SEATTLE -- Before Sunday's afternoon finale against the Rangers, several Mariners inside the home clubhouse cheered on their country -- in Ichiro's case, Japan -- during the first half of the Women's World Cup Final between the United States and Japan. Neither country scored a goal in the first 45 minutes.
The lack of offense on the soccer pitch is eerily similar to Seattle's offensive production at the plate, where putting up zeroes is far less common.
But that's exactly what Seattle has been doing. The Mariners, who are in the midst of a season-high nine-game skid, scored just two runs in four losses to the Rangers and entered Sunday batting .222 as a team. Their offense ranks last in the Major Leagues and they have not scored more than two runs in an inning since a three-run third on July 1 against San Diego.
Seattle manager Eric Wedge insists that his club is not a bad baseball team, but rather a squad lacking an important attribute: offense.
"One thing I have to realize is that we're not playing bad baseball -- we're just not hitting at all," Wedge said. "It's one definite area right now that we have to attack, and that's what we're doing."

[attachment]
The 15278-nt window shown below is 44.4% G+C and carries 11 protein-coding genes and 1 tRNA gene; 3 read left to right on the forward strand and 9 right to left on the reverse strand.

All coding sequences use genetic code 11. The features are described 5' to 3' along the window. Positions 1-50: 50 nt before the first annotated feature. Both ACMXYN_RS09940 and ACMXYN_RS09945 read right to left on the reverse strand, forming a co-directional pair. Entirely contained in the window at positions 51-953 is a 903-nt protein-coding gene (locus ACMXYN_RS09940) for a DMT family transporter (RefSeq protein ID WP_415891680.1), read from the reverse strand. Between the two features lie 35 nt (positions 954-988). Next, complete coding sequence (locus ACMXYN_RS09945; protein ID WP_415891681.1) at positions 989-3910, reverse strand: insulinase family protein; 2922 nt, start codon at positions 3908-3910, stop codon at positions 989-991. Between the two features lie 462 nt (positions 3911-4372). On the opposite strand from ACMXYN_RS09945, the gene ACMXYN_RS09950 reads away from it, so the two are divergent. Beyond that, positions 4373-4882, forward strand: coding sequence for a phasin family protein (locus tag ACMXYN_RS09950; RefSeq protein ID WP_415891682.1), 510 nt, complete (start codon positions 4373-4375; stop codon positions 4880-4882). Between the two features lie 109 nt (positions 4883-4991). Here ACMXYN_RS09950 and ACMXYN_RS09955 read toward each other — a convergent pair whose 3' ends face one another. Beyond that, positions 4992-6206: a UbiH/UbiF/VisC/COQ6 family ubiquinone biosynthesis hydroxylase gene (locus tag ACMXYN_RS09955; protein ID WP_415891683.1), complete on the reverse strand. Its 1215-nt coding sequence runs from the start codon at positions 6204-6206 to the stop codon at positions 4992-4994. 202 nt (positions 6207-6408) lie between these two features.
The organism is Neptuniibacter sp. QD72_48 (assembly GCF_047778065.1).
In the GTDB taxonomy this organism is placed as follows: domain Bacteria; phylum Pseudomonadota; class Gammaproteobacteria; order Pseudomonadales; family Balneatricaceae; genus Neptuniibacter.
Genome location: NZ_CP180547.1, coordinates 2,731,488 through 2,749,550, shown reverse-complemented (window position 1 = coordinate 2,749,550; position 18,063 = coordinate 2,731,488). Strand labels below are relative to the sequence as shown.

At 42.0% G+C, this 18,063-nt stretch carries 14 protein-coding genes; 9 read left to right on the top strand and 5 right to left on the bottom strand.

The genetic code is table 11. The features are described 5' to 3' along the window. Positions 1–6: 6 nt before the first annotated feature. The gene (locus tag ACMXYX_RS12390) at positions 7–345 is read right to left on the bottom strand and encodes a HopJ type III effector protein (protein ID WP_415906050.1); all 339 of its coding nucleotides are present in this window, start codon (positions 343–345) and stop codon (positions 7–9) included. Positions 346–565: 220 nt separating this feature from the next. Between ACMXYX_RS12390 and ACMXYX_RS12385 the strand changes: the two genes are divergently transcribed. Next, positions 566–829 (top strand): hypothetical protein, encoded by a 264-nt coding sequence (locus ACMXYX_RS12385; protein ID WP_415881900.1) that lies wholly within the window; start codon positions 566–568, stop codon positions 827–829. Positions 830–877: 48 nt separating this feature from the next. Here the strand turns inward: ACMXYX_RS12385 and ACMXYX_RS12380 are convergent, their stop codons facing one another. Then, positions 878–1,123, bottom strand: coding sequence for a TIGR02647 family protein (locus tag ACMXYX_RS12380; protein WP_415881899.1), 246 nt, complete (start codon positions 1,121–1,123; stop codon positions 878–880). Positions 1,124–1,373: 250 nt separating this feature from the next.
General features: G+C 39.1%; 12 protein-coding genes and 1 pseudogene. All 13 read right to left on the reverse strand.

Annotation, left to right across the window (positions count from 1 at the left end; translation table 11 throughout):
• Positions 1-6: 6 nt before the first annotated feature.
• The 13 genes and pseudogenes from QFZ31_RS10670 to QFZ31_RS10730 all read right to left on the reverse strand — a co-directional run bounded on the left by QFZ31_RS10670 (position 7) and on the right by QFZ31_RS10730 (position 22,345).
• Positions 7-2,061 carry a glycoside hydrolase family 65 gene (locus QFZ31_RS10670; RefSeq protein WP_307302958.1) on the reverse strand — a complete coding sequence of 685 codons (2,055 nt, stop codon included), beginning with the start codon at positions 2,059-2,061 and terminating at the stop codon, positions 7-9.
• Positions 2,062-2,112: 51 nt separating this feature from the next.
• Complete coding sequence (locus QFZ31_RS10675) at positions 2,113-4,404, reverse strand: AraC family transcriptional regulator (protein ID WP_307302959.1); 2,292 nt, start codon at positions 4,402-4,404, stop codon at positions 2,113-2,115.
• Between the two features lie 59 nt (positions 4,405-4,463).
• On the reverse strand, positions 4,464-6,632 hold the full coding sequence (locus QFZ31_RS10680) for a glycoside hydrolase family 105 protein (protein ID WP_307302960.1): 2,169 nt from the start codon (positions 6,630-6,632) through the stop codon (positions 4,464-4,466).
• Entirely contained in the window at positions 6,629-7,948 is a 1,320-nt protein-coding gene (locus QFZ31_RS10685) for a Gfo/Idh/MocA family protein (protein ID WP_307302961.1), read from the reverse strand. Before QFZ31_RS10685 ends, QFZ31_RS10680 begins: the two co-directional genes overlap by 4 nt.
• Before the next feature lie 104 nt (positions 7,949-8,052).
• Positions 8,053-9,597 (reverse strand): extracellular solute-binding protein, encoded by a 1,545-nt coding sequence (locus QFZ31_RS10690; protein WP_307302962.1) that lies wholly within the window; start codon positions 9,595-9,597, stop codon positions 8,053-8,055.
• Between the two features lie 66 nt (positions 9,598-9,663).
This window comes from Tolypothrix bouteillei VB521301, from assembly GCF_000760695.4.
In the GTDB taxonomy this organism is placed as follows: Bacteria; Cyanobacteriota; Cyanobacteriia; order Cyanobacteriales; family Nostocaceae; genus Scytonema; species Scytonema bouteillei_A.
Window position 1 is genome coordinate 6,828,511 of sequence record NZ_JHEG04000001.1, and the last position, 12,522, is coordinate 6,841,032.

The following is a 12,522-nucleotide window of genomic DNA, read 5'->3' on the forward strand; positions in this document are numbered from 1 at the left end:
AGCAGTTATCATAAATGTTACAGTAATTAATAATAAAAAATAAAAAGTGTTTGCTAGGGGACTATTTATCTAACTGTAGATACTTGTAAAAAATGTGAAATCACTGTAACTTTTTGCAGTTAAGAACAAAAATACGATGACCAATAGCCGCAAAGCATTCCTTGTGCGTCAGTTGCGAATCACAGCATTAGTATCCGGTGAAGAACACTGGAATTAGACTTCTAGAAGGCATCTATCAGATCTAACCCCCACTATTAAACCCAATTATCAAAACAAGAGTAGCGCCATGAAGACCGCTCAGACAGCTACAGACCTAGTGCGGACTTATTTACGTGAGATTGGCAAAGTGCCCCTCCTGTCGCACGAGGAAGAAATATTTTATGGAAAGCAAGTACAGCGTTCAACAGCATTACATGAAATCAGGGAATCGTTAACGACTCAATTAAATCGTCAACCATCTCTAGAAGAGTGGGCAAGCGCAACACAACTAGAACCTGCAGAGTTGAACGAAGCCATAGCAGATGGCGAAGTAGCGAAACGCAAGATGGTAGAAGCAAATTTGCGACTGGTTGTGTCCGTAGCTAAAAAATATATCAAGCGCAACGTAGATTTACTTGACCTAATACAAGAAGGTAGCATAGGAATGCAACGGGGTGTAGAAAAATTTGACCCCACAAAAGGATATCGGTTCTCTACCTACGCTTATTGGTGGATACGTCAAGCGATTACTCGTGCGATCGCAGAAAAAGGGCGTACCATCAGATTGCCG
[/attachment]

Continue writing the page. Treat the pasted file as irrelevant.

Eight players entered Sunday hitting below the .222 mark and Dustin Ackley has the team's highest average at .288, though he's played just 23 games. Wedge says his players need to "get tougher, especially position players, in regard to their at-bats."
Adam Kennedy, who is hitting .259 and is 3-for-12 in his past three games, said that it's a matter of recognizing what each player is good at doing and applying that at the plate.
"Hitting is very individualized, so everybody has their strengths and weaknesses," the 35-year-old said. "It's our job to find that out and use those strengths."
And while Wedge says he can understand why several of the young Mariners -- Seattle has eight players on the current roster that are 25 years old or younger -- may be facing some growing pains at the plate, there are fewer excuses for veterans.
"If you look at our troubles offensively, it has to start with our veterans," Wedge said. "It's the way it is."